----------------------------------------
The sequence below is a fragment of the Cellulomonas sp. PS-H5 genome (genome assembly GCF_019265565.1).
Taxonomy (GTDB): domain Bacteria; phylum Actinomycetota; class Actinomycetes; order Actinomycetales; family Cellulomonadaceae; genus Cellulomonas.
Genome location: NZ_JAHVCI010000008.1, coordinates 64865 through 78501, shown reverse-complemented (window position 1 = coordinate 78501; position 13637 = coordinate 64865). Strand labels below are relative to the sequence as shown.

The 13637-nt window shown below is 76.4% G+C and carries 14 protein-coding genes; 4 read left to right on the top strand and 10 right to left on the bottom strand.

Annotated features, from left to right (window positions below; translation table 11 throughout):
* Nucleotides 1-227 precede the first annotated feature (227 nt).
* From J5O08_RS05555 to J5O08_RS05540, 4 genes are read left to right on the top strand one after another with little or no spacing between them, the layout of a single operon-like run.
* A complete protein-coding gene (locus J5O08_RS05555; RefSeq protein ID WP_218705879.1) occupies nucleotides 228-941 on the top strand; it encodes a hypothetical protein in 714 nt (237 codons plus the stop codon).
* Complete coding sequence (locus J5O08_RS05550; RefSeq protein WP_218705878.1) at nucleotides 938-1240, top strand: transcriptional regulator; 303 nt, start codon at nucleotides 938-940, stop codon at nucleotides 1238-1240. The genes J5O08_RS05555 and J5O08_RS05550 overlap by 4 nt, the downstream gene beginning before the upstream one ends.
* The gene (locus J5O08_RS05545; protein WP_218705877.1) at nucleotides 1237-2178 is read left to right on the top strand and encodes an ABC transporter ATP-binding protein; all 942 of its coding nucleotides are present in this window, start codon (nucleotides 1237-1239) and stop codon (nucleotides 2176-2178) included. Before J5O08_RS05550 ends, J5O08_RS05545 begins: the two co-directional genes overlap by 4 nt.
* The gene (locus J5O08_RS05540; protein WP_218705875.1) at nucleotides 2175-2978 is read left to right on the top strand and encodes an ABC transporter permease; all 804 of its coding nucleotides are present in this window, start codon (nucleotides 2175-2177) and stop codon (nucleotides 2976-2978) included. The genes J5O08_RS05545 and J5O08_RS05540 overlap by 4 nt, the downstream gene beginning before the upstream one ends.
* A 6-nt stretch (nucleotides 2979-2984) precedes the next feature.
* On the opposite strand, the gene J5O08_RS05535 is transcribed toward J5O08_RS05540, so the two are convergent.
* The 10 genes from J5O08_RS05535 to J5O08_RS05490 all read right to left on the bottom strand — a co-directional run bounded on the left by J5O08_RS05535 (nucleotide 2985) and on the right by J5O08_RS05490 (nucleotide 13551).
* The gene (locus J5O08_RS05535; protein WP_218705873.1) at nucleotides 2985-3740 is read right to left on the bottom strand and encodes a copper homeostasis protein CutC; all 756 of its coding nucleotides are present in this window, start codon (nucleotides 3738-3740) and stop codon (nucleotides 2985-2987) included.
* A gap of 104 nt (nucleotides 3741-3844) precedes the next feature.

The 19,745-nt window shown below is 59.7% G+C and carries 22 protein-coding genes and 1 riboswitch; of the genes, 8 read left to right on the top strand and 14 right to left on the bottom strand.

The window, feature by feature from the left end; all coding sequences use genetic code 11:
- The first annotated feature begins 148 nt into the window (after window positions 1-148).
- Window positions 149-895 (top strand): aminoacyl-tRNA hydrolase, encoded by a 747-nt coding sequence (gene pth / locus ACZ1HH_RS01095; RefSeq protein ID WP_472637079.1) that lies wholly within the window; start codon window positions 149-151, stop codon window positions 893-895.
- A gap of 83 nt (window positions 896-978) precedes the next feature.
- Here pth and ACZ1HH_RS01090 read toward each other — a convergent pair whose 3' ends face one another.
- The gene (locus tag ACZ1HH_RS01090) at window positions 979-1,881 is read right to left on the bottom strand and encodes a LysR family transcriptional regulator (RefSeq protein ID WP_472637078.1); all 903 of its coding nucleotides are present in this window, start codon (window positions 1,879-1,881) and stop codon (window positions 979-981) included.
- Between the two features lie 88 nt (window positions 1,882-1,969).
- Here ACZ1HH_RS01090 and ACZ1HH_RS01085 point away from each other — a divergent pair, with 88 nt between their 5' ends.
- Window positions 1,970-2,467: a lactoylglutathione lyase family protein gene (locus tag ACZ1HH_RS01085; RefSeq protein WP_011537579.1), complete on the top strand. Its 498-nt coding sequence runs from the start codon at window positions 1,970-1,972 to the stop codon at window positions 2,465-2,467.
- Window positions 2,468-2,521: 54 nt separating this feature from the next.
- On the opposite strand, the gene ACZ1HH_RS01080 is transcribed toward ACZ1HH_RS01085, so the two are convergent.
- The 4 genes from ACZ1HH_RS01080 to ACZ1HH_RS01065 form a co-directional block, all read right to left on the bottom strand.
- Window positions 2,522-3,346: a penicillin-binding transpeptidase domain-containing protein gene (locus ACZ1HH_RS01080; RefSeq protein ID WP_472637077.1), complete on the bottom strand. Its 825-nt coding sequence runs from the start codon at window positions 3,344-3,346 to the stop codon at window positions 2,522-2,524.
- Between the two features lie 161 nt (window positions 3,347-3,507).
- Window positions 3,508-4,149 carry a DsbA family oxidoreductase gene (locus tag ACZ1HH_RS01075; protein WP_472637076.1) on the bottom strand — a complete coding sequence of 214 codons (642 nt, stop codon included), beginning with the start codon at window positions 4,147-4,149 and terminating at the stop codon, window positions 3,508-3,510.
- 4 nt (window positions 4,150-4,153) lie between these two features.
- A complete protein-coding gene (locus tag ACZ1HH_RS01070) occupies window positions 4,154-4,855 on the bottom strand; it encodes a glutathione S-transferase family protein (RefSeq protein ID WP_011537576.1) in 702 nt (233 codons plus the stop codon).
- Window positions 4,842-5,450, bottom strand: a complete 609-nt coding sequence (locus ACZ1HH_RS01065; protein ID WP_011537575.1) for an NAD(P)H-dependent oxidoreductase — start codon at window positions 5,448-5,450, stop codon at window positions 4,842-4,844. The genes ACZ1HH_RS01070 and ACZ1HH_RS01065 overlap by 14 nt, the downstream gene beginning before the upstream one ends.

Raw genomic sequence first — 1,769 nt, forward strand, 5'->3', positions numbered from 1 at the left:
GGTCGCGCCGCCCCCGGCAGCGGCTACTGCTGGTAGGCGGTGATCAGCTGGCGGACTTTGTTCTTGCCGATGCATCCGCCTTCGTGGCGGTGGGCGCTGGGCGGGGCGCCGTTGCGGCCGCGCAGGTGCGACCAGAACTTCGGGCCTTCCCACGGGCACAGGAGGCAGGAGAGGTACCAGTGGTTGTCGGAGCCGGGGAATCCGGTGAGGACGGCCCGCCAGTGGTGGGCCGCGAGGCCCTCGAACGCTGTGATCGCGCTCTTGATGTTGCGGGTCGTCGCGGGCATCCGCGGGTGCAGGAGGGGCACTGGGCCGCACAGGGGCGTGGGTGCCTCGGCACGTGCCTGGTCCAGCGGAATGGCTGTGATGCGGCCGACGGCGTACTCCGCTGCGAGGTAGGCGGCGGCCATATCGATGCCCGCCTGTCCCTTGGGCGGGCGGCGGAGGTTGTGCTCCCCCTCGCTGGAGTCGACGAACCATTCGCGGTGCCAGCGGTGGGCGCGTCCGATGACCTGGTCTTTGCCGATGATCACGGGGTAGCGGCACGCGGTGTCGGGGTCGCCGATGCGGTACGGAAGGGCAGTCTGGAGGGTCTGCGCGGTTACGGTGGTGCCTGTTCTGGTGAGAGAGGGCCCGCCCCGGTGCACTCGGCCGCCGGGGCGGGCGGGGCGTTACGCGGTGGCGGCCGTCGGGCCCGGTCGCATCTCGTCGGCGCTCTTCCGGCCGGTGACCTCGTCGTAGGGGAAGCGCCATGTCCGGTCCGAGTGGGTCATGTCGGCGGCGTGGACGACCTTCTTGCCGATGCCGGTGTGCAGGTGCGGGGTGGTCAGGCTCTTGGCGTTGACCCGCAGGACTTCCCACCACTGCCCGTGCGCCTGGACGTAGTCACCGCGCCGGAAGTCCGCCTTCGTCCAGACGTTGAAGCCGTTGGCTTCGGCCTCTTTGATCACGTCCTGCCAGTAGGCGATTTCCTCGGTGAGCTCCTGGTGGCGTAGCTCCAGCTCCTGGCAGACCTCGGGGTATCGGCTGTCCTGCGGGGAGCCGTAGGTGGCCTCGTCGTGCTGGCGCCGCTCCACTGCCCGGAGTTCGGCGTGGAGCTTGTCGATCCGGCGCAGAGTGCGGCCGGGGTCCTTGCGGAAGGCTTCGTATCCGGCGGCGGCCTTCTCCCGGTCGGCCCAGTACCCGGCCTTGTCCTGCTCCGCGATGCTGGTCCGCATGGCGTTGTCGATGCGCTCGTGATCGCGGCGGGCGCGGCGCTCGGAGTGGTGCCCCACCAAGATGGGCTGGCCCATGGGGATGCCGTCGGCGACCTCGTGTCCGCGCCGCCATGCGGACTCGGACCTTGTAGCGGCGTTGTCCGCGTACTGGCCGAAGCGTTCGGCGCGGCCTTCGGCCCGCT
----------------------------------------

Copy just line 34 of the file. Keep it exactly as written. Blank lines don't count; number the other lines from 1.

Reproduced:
- A complete protein-coding gene (locus tag ACZ1HH_RS01070) occupies window positions 4,154-4,855 on the bottom strand; it encodes a glutathione S-transferase family protein (RefSeq protein ID WP_011537576.1) in 702 nt (233 codons plus the stop codon).